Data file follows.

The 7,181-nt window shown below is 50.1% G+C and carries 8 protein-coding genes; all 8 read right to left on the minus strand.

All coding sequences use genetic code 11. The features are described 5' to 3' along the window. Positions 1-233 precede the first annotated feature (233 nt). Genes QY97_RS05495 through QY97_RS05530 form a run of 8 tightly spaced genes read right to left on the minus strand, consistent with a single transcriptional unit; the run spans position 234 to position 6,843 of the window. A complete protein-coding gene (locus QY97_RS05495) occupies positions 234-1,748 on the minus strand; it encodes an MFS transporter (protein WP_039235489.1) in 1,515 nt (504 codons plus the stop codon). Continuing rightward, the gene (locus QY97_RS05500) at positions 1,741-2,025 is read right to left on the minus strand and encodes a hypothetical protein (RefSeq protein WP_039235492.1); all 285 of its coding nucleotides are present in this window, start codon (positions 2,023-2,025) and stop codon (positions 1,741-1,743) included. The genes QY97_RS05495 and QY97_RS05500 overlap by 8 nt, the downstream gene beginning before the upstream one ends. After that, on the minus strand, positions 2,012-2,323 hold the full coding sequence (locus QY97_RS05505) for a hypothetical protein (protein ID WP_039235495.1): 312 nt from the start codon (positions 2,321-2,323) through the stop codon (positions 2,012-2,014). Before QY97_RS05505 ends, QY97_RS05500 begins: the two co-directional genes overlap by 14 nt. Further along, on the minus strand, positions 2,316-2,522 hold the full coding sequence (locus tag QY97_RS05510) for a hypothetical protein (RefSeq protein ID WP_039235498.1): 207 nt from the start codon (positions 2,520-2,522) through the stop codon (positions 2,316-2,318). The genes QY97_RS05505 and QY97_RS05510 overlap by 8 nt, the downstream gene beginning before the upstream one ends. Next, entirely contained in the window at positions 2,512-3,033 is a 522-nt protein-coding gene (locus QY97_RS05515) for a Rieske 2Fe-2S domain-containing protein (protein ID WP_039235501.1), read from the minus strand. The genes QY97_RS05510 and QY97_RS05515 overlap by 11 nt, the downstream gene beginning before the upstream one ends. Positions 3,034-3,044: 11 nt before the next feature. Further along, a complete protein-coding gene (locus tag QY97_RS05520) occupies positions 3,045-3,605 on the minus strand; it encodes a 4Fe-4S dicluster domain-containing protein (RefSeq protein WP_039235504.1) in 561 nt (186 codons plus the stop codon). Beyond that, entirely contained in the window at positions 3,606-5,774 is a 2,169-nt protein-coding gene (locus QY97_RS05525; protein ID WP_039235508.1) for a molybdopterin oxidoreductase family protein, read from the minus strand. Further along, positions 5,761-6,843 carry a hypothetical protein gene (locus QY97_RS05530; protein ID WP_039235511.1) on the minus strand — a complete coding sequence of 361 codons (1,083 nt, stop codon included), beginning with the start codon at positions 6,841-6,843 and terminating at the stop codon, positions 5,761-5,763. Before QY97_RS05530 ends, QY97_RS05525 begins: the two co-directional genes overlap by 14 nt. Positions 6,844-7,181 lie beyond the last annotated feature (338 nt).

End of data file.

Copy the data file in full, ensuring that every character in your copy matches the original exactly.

The 7,181-nt window shown below is 50.1% G+C and carries 8 protein-coding genes; all 8 read right to left on the minus strand.

All coding sequences use genetic code 11. The features are described 5' to 3' along the window. Positions 1-233 precede the first annotated feature (233 nt). Genes QY97_RS05495 through QY97_RS05530 form a run of 8 tightly spaced genes read right to left on the minus strand, consistent with a single transcriptional unit; the run spans position 234 to position 6,843 of the window. A complete protein-coding gene (locus QY97_RS05495) occupies positions 234-1,748 on the minus strand; it encodes an MFS transporter (protein WP_039235489.1) in 1,515 nt (504 codons plus the stop codon). Continuing rightward, the gene (locus QY97_RS05500) at positions 1,741-2,025 is read right to left on the minus strand and encodes a hypothetical protein (RefSeq protein WP_039235492.1); all 285 of its coding nucleotides are present in this window, start codon (positions 2,023-2,025) and stop codon (positions 1,741-1,743) included. The genes QY97_RS05495 and QY97_RS05500 overlap by 8 nt, the downstream gene beginning before the upstream one ends. After that, on the minus strand, positions 2,012-2,323 hold the full coding sequence (locus QY97_RS05505) for a hypothetical protein (protein ID WP_039235495.1): 312 nt from the start codon (positions 2,321-2,323) through the stop codon (positions 2,012-2,014). Before QY97_RS05505 ends, QY97_RS05500 begins: the two co-directional genes overlap by 14 nt. Further along, on the minus strand, positions 2,316-2,522 hold the full coding sequence (locus tag QY97_RS05510) for a hypothetical protein (RefSeq protein ID WP_039235498.1): 207 nt from the start codon (positions 2,520-2,522) through the stop codon (positions 2,316-2,318). The genes QY97_RS05505 and QY97_RS05510 overlap by 8 nt, the downstream gene beginning before the upstream one ends. Next, entirely contained in the window at positions 2,512-3,033 is a 522-nt protein-coding gene (locus QY97_RS05515) for a Rieske 2Fe-2S domain-containing protein (protein ID WP_039235501.1), read from the minus strand. The genes QY97_RS05510 and QY97_RS05515 overlap by 11 nt, the downstream gene beginning before the upstream one ends. Positions 3,034-3,044: 11 nt before the next feature. Further along, a complete protein-coding gene (locus tag QY97_RS05520) occupies positions 3,045-3,605 on the minus strand; it encodes a 4Fe-4S dicluster domain-containing protein (RefSeq protein WP_039235504.1) in 561 nt (186 codons plus the stop codon). Beyond that, entirely contained in the window at positions 3,606-5,774 is a 2,169-nt protein-coding gene (locus QY97_RS05525; protein ID WP_039235508.1) for a molybdopterin oxidoreductase family protein, read from the minus strand. Further along, positions 5,761-6,843 carry a hypothetical protein gene (locus QY97_RS05530; protein ID WP_039235511.1) on the minus strand — a complete coding sequence of 361 codons (1,083 nt, stop codon included), beginning with the start codon at positions 6,841-6,843 and terminating at the stop codon, positions 5,761-5,763. Before QY97_RS05530 ends, QY97_RS05525 begins: the two co-directional genes overlap by 14 nt. Positions 6,844-7,181 lie beyond the last annotated feature (338 nt).